Such a situation can occur when a patent specification does not specify how to determine a parameter. For example, in T1851/06 the claims related to a composite material with a specified pore diameter but the specification did not indicate how this was to be measured. In the absence of a standard method for the characterization of porous substances, the pore diameter was not considered to be clearly defined.
Objections can also arise when a protocol is provided in the specification but is found to be incomplete. Thus, T955/07 related to a starch composition which was defined by reference to its extensional viscosity. The application described how the feature was to be determined. However, it did not specify the temperature of measurement which was found to affect the value obtained. The limits of the claim were thus uncertain and the requirements of clarity were not fulfilled.
Even when a full protocol is provided, problems can arise if the method does not produce a consistent result. This can be illustrated by reference to T2086/11 where the mean aspect ratio determined from fifty particles was considered not to reliably characterize a product consisting of thousands of particles.
If there is only one way to determine a parameter, then it may not be necessary to include a detailed protocol in the specification as to the method of determination. The same applies if the feature is an invariant parameter and all methods of measurement would lead to the same value. However, even in these situations care needs to be taken – your scientists may always measure a feature in a given way, but that may not be the only way in which it can be determined. Similarly, even for well known parameters, there may be several ways in which a measurement can be taken. As an example, in T307/06 the claim referred to a hydrophobic polymer with a glass transition temperature of less than 25oC. However, the method of measurement was not provided. The application was found to lack clarity since this feature could be determined by different methods yielding different results. A similar decision was reached in T967/08 where the claim relied upon the average particle size.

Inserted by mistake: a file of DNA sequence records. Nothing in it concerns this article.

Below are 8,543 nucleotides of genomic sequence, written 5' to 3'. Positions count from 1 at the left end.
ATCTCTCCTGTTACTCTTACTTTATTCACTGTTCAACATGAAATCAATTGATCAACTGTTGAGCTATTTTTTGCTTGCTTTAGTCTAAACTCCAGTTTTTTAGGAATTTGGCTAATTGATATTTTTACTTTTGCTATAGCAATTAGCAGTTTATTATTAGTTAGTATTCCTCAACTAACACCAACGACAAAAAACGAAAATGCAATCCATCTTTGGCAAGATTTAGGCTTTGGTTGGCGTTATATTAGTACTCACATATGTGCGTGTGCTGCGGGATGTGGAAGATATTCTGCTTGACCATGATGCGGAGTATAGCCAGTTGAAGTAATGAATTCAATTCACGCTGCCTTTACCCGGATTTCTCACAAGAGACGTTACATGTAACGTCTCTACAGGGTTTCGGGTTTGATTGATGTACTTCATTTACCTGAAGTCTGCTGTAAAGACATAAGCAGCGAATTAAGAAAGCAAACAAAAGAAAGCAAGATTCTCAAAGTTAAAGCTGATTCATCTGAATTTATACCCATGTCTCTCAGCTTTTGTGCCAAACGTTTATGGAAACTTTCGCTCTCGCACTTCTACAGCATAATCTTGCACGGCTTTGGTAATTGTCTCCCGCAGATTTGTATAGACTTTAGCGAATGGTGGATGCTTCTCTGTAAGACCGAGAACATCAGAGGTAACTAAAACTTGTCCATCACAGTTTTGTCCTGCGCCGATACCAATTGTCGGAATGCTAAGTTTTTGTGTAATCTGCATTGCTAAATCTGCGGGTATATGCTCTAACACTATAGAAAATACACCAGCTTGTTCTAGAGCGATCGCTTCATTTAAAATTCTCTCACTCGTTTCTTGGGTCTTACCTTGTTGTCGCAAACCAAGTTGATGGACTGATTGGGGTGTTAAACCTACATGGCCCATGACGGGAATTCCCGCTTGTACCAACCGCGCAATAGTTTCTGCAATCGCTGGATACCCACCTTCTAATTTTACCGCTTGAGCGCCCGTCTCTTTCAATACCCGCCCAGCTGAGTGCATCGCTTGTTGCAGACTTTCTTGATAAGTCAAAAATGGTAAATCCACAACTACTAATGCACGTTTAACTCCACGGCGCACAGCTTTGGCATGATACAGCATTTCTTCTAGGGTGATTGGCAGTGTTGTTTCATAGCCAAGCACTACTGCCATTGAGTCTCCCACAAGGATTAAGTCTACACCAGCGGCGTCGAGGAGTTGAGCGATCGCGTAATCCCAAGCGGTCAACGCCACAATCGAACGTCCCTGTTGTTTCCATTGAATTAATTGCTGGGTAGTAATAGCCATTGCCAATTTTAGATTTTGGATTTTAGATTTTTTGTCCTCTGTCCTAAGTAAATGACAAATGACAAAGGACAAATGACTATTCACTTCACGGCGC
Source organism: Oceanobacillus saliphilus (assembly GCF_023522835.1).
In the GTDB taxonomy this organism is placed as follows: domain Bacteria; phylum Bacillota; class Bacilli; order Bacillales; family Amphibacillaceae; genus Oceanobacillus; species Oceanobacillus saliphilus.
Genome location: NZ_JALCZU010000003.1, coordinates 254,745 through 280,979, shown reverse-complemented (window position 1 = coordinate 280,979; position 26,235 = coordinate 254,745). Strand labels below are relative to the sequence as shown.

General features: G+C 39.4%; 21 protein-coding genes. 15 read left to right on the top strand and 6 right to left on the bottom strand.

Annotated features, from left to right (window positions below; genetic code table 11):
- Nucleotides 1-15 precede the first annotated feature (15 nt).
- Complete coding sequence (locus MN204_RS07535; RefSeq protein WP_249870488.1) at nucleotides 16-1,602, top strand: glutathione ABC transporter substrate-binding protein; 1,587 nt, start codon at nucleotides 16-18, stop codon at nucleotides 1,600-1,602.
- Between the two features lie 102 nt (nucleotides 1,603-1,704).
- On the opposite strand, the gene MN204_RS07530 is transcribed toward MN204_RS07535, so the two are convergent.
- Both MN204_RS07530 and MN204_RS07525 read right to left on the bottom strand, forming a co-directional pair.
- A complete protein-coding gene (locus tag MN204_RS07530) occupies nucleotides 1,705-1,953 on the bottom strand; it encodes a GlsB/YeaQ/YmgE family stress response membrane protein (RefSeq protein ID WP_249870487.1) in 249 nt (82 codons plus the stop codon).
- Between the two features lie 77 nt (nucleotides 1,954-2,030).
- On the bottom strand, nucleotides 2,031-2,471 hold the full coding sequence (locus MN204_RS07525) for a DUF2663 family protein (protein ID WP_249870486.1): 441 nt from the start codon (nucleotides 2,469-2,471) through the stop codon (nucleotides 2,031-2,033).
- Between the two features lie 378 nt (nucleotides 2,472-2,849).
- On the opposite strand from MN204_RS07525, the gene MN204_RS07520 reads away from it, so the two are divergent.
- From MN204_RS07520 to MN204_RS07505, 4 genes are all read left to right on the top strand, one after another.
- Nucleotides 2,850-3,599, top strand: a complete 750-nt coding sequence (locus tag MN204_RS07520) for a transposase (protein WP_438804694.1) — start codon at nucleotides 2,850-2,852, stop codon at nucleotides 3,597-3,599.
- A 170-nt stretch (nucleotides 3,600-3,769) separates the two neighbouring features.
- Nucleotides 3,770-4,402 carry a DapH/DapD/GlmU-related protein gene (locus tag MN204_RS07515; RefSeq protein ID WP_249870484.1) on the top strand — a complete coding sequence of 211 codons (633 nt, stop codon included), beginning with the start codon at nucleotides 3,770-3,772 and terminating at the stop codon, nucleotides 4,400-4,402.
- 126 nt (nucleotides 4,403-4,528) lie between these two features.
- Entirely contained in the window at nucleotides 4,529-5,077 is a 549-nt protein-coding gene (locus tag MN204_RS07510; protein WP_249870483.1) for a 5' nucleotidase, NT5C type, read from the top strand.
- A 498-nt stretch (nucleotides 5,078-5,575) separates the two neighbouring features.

In fact, even when an industrial standard is relied upon for the method of measurement, this may not necessarily be enough to properly define a particular feature. In T1252/08 the through plane conductivity of an ovenware item was said to be measured using an ASTM standard. During examination, it was found that the value of the conductivity would be affected by features such as the temperature of measurement and the nature of the contact between the item and the measuring device. These were not specified in the standard nor the patent specification and the application was refused for lack of clarity.